13. Add 37.5 μL of 0.1 M CaCl2 to the enzyme solution in syringe A to give an effective concentration of 0.1 mM Ca2+.
    14. After 10 minutes increase the concentration of calcium to 0.2 mM by adding an additional 50 μL of 0.1 M CaCl2 to syringe A and let the perfusion proceed for a further 10 minutes.
    15. Cut off the ventricles and transfer to a small sterile beaker containing 20 mL Enzyme Solution.
    16. In the beaker increase the Calcium concentration to 0.4 mM by adding 40 more μL of 0.1 M CaCl2.
    17. Gently mince the heart into 10 or more pieces with a pair of small sterile scissors.
    18. Incubate the beaker for 5 minutes at 37 °C with gentle rocking.
    19. Add 40 mL of 0.1 M CaCl2 to give effective concentration of 0.6 mM Ca2+ and gently triturate the heart pieces with a plastic transfer pipet 3-5 times.
    20. After incubating for an additional 5 minutes at 37 °C, add 40 mL of 0.1 M CaCl2 and gently triturate as before.
    21. Separate digested single myocytes from non-digested connective tissue using filtration through a sterile 500 μm mesh.
    22. Allow the cells to settle in a 50 ml tube for 10 minutes at room temperature.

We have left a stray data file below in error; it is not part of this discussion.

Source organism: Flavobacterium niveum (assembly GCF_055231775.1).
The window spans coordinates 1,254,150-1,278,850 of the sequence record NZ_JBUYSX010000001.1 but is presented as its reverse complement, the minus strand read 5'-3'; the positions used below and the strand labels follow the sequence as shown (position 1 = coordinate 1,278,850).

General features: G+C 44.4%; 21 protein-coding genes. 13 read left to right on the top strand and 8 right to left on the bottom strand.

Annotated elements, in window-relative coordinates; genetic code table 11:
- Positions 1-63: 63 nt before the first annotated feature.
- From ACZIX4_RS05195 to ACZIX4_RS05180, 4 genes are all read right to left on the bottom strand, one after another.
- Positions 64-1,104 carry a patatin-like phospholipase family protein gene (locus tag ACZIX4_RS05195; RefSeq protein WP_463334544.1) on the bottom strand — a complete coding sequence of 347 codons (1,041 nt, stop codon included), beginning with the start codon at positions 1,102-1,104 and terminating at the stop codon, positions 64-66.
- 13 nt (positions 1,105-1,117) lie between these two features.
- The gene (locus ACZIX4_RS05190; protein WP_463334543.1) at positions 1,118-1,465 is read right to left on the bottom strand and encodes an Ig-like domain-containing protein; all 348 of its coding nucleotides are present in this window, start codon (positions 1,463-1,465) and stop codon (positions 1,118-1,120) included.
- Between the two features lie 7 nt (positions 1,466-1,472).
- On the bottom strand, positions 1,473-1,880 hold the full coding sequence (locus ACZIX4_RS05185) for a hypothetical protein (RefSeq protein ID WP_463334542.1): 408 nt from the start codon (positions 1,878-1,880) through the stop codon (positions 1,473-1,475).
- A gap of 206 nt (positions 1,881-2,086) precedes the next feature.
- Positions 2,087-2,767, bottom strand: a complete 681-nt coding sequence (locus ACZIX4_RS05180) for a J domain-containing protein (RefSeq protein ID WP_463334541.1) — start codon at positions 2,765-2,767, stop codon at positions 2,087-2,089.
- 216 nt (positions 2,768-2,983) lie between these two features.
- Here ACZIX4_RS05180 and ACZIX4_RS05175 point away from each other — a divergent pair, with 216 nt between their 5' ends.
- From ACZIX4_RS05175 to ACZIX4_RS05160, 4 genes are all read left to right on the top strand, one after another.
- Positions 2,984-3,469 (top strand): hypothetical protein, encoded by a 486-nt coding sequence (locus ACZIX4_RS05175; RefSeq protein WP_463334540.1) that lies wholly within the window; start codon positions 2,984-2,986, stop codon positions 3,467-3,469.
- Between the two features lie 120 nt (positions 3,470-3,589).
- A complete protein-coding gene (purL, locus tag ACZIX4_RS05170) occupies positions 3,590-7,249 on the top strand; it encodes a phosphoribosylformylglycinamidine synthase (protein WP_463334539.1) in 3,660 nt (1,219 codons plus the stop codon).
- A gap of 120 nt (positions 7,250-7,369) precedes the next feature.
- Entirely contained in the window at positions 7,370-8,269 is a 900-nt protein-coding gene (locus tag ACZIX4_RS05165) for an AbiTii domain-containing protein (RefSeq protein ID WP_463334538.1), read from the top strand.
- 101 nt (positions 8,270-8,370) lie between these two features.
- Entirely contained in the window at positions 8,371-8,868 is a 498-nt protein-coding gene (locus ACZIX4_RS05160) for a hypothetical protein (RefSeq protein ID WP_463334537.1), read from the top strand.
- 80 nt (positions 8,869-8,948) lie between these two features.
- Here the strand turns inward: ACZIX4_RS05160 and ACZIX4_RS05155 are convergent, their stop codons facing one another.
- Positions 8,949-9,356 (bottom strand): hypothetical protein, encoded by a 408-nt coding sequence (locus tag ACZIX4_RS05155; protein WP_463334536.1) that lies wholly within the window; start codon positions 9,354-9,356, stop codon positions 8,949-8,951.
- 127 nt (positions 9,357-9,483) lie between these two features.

23. Discard supernatant with a transfer pipet.
    24. Gently resuspend cells in Wash Buffer #1 and allow the cells to settle for 10-20 min at room temperature.
    25. While the cells are settling, take a small aliquot, and use this time as an opportunity to assess the quality and viability of the cells in suspension under an inverted microscope. A good preparation will have a high proportion (>80%) of rod like cells with crisp striations.
    26. Once the cells have settled, discard the supernatant and gently resuspend cells in Wash Buffer #2. Let the cells settle at room temperature, which should again take 10-20 minutes, and discard the supernatant.
    27. Repeat the washing process once more with Wash Buffer #3, and the cells will be ready for culture.

    Part IV. Myocyte cell culture

    1. Gently resuspend cells in 5% Serum Media. Before transferring the cells to tissue culture plates, wash the plates with 1x SFM. Transfer the cells at a desired density and incubate in a CO2 tissue culture incubator for 3-5 hours.
    2. Switch the media to 1x SFM.
    3. Cells can be cultured for up to four days and used as required for experiments.

    Part V. Representative Results/Outcome

    There should be more than 70% live heart myocytes under inverted microscope when the protocol is done correctly.

    figure 1

    Table 1: Solution recipe for 1 L 10X Ca2+-free KH Buffer:

    mass Final Concentration
    NaCl 68.96 g 1180 mM
    KCl 3.58 g 48 mM
    HEPES 59.58 g 250 mM
    K2HPO4 2.85 g 12.5 mM
    MgSO4 3.08 g 12.5 mM

    Table 2: Solution recipe for 1 L Buffer A: